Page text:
September 26, 2019

Is it starting?

No, I'm not talking about the impeachment of a certain elected official, although that would be fine with me. I'm asking whether it might be time to get the US to get serious about climate change.

I recently picked up a book of poems by Mary Oliver and opened it randomly. The first line that struck my eyes had this to say:

Loving the earth, seeing what has been done to it,
I grow sharp, I grow cold."
The rest of the poem is here. I'm right there with her, although cold part doesn't sound too bad at the moment.

I really hope that the US is approaching a sea change when it comes to climate action. There were actions around the country last week. West Virginians are planning an awareness event tonight. A recent poll shows that more Americans are finally starting to view the issue as a crisis.

Earlier this week, there was an event I'd never have expected: Robert Hanshaw, the Republican Speaker of the WV House of Delegates, and Evan Hansen, a Democratic delegate who is a strong environmental advocates spoke to a group of students about climate change. As in it being real and all.

The Hansen part wasn't a surprise, but the Hanshaw part was, given his ties to the gas industry and the power of the extractive energy lobby in WV, especially but not exclusively with Republicans.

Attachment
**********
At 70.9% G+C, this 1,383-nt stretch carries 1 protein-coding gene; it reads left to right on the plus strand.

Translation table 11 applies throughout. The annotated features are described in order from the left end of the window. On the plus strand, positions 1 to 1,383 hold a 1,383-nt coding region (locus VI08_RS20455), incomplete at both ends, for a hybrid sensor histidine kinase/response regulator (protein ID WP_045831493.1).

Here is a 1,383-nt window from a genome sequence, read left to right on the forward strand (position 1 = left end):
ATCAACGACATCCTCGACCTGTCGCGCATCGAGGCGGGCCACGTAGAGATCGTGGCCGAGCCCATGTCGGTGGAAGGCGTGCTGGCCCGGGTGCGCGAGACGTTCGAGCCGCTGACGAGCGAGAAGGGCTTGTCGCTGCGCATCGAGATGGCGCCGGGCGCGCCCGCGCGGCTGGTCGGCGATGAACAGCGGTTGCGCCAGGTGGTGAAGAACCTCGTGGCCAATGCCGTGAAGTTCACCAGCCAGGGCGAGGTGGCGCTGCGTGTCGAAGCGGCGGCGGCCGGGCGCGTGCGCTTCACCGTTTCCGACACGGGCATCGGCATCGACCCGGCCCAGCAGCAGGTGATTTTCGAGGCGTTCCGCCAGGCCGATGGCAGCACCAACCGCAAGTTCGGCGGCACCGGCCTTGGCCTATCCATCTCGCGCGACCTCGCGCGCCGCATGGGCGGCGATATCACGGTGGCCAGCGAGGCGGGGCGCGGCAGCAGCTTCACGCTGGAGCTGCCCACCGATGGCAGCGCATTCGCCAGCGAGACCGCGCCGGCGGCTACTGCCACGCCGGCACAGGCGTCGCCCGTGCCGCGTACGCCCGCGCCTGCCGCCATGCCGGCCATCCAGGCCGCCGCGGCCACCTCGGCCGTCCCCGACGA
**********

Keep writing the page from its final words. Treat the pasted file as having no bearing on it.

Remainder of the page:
(In fairness, I've seen decades of Democrats grovel before the extractive overlords as well.)

I'm not about to give way to a fit of uncharacteristic optimism, but I think the way may be opening. It's probably already too late to undo some serious damage even if we started with a blank slate today. But I think we can still do some harm reduction if we generate and demonstrate the political will.

The alternative is disaster.

September 23, 2019

One year ago today

One year ago today, I got in a car in Huttonsville WV after spending the weekend with West Virginia Quakers, drove to Baltimore and took off to France to start walking the Camino de Santiago Compostela over the Pyrenees and across Spain to Santiago, Finisterre, and Muxia, and then back to Santiago.

It was 38 consecutive days of walking, pain, beauty, pain, reflection, conversation, solitude and all that. And lots of cafe con leche, good food, beer, wine and orujo (Spanish hooch).

(Not to mention fantasizing about about a death match with the sadist who designed my backpack...)

Something like 640 miles by the time it was over, with meanderings and getting lost a time or two, for an average of 17 miles per day.

I miss the open road.